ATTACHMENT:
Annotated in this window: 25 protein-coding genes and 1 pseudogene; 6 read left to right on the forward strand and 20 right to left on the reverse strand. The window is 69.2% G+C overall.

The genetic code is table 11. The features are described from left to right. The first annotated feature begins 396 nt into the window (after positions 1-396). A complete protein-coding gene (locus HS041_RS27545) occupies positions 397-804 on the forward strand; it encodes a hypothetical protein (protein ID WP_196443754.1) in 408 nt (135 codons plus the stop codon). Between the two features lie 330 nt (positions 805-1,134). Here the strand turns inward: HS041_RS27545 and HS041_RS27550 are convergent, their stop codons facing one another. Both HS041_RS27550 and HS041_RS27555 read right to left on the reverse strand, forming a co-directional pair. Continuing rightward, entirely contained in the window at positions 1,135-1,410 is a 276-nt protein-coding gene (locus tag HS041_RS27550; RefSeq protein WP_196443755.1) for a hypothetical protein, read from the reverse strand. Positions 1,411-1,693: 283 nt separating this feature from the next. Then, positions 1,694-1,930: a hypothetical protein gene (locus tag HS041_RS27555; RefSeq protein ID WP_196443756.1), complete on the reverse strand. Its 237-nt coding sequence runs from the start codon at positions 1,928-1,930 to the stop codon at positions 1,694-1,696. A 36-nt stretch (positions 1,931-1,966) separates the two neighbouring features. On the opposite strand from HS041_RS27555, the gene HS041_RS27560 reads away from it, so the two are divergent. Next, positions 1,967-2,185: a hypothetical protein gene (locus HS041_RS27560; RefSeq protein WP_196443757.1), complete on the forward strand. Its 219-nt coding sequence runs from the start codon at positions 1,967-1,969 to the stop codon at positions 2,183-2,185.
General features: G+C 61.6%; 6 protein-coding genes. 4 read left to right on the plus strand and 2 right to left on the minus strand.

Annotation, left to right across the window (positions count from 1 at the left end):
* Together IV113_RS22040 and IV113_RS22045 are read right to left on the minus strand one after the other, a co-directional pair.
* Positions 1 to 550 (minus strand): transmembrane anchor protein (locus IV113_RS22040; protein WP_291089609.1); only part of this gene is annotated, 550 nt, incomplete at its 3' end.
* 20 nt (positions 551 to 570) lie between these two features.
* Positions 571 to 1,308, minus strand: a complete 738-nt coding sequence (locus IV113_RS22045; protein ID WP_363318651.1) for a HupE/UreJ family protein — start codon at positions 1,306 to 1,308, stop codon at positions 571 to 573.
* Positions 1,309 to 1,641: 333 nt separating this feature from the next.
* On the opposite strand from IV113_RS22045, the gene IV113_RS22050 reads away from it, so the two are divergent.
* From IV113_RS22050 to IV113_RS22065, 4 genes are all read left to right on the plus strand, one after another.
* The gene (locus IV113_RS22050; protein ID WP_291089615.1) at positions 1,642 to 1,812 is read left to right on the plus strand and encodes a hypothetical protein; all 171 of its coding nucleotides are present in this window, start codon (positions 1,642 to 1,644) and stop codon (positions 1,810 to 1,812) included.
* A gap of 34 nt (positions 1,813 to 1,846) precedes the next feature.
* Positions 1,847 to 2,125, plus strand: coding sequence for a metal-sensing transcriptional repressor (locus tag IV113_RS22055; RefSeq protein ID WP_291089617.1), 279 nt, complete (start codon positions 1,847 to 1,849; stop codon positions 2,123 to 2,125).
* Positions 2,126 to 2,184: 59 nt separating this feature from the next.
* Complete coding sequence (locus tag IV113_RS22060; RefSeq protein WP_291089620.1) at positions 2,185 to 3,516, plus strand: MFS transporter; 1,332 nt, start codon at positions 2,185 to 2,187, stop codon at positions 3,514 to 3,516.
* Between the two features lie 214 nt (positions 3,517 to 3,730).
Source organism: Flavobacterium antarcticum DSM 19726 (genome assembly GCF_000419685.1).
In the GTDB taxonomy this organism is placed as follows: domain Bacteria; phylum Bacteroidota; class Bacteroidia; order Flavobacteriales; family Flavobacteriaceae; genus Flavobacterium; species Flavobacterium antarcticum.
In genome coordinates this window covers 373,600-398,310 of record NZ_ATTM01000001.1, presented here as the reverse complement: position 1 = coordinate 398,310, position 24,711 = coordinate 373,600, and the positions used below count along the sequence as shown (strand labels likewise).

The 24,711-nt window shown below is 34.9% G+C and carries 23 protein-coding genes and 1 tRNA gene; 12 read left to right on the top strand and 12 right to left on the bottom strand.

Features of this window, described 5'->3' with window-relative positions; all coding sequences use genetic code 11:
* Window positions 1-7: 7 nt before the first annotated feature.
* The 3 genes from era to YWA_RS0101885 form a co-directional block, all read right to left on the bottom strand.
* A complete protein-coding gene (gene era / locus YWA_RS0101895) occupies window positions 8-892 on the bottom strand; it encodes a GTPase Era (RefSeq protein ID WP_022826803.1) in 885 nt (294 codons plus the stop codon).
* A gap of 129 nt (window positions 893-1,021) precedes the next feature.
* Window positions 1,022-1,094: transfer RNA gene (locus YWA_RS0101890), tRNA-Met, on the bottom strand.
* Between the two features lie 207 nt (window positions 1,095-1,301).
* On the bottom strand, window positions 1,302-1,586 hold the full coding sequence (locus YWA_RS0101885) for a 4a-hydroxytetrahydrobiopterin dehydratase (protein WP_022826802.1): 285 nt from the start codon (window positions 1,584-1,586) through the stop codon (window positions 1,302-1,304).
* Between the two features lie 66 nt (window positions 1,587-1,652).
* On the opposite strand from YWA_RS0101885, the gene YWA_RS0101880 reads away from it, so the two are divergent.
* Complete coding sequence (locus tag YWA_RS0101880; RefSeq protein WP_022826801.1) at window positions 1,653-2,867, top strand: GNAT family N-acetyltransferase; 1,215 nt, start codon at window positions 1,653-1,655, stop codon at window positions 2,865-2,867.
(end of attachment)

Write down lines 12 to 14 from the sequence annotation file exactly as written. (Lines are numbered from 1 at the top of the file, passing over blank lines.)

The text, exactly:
* The gene (locus IV113_RS22050; protein ID WP_291089615.1) at positions 1,642 to 1,812 is read left to right on the plus strand and encodes a hypothetical protein; all 171 of its coding nucleotides are present in this window, start codon (positions 1,642 to 1,644) and stop codon (positions 1,810 to 1,812) included.
* A gap of 34 nt (positions 1,813 to 1,846) precedes the next feature.
* Positions 1,847 to 2,125, plus strand: coding sequence for a metal-sensing transcriptional repressor (locus tag IV113_RS22055; RefSeq protein ID WP_291089617.1), 279 nt, complete (start codon positions 1,847 to 1,849; stop codon positions 2,123 to 2,125).